The World Anti-Doping Agency (WADA) has played down a latest wave of concerns with the McLaren Report probe into Russian doping - but has admitted there were swiftly resolved "typos" within the published evidence.
In a letter sent to International Federations last month, the WADA Legal Counsel explained that they were aware of "technical malfunctions" which had led to mistaken interpretations of the supplementary data made public alongside the report.
Athletes implicated were not referred to by name in the public report, but were instead decipherable by sets of numerical codes.
But specific names have been disclosed to relevant sporting bodies.
“It has come to our attention that there are, on occasion, certain discrepancies within the evidentiary summaries of athletes that potentially benefited from sample manipulation and the evidence available on the evidence disclosure package website made available by Professor McLaren," explained the letter, which was obtained by the BBC.
“Due to a technical malfunction, WADA has been made aware that certain athlete code references have been misattributed by the team.
"E.g. we have seen situations where an athlete code reference was attributed to a certain athlete in sport X while it should have been attributed to another athlete in sport Y."
This comes as IFs and the International Olympic Committee (IOC) continue to analyse the WADA-commissioned report before taking action against athletes and officials involved, as well as the entire Russian doping apparatus.
Evidence showed that doping samples submitted by up to 1,000 sportsmen and women had been manipulated across Summer, Winter, non-Olympic and Paralympic sport.
Disciplinary proceedings have been opened against 28 Russians alleged to have been part of this programme at the Sochi 2014 Winter Olympic Games.
This letter is inevitably being welcomed in Russia as a suggestion that McLaren's wider conclusions are flawed.
However, despite other concerns having been highlighted with some of the evidence, the report has so far withstood legal scrutiny.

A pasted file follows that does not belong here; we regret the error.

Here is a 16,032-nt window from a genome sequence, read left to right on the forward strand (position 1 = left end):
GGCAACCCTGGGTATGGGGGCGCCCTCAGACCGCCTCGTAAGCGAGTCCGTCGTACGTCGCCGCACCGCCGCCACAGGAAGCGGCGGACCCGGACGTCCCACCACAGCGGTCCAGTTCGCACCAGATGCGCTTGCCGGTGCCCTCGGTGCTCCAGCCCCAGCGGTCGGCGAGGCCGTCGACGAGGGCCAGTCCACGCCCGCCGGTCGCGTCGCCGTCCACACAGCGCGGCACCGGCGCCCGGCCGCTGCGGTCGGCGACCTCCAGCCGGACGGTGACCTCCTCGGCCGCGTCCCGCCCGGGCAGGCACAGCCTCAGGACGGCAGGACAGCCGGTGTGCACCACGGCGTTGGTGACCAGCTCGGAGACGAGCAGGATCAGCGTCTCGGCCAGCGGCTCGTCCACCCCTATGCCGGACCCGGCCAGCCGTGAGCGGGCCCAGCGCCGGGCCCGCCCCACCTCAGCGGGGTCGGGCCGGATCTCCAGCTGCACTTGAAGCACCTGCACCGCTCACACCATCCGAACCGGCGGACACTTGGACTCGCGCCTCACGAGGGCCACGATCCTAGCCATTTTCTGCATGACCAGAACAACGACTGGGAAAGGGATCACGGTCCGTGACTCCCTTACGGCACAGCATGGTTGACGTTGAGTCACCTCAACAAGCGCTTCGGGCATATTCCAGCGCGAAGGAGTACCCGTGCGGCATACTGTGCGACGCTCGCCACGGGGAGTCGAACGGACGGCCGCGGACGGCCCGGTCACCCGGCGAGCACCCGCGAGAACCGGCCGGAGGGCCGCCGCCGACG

In a statement, WADA described the problems referred to in the letter as “typos” and “minor logistical discrepancies” that were “swiftly resolved”.
“WADA's legal team continues to work with the international federations, assisting them with analysing and interpreting the report and extensive evidence available so that doping cases can be managed in a harmonised manner," a statement added.
"WADA retains full confidence in the evidence-based findings brought forward by Professor McLaren’s investigation."
Previous concerns about the data have been raised by IFs earlier last year when the first part of the Report was released.
Several world governing bodies claimed to be unable to find conclusive evidence of involvement regarding athletes supposedly implicated.
A meeting is due to take place between the Association of International Olympic Winter Sports Federations (AIOWF) and WADA later this month to discuss the evidence.
The IOC have no specific timeline for complete their investigations into wrongdoing at Sochi 2014.
Conclusions are expected to be made public at some stage this year.
The Russian Paralympic Committee remain suspended from the International Paralympic Committee due to the McLaren Report evidence.
No Russian athletes participated at last September's Summer Paralympic Games in Rio de Janeiro.